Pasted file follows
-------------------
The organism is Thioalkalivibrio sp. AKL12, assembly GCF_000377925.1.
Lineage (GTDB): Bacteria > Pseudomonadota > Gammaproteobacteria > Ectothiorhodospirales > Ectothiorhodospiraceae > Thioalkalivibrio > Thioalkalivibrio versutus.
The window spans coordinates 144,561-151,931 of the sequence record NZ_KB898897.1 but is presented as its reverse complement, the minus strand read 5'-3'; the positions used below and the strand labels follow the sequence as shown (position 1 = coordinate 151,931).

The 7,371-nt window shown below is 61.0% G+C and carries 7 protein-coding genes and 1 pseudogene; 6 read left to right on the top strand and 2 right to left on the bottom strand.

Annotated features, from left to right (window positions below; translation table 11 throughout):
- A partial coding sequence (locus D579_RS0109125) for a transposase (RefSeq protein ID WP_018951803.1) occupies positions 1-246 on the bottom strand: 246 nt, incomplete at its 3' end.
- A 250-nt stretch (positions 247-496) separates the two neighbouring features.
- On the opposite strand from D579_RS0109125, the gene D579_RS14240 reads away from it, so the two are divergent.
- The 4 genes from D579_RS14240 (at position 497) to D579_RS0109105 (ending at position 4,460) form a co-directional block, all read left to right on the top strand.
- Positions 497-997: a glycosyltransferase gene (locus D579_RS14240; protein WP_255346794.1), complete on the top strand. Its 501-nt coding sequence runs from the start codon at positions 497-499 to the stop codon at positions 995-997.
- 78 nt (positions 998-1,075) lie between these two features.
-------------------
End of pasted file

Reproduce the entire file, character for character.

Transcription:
The organism is Thioalkalivibrio sp. AKL12, assembly GCF_000377925.1.
Lineage (GTDB): Bacteria > Pseudomonadota > Gammaproteobacteria > Ectothiorhodospirales > Ectothiorhodospiraceae > Thioalkalivibrio > Thioalkalivibrio versutus.
The window spans coordinates 144,561-151,931 of the sequence record NZ_KB898897.1 but is presented as its reverse complement, the minus strand read 5'-3'; the positions used below and the strand labels follow the sequence as shown (position 1 = coordinate 151,931).

The 7,371-nt window shown below is 61.0% G+C and carries 7 protein-coding genes and 1 pseudogene; 6 read left to right on the top strand and 2 right to left on the bottom strand.

Annotated features, from left to right (window positions below; translation table 11 throughout):
- A partial coding sequence (locus D579_RS0109125) for a transposase (RefSeq protein ID WP_018951803.1) occupies positions 1-246 on the bottom strand: 246 nt, incomplete at its 3' end.
- A 250-nt stretch (positions 247-496) separates the two neighbouring features.
- On the opposite strand from D579_RS0109125, the gene D579_RS14240 reads away from it, so the two are divergent.
- The 4 genes from D579_RS14240 (at position 497) to D579_RS0109105 (ending at position 4,460) form a co-directional block, all read left to right on the top strand.
- Positions 497-997: a glycosyltransferase gene (locus D579_RS14240; protein WP_255346794.1), complete on the top strand. Its 501-nt coding sequence runs from the start codon at positions 497-499 to the stop codon at positions 995-997.
- 78 nt (positions 998-1,075) lie between these two features.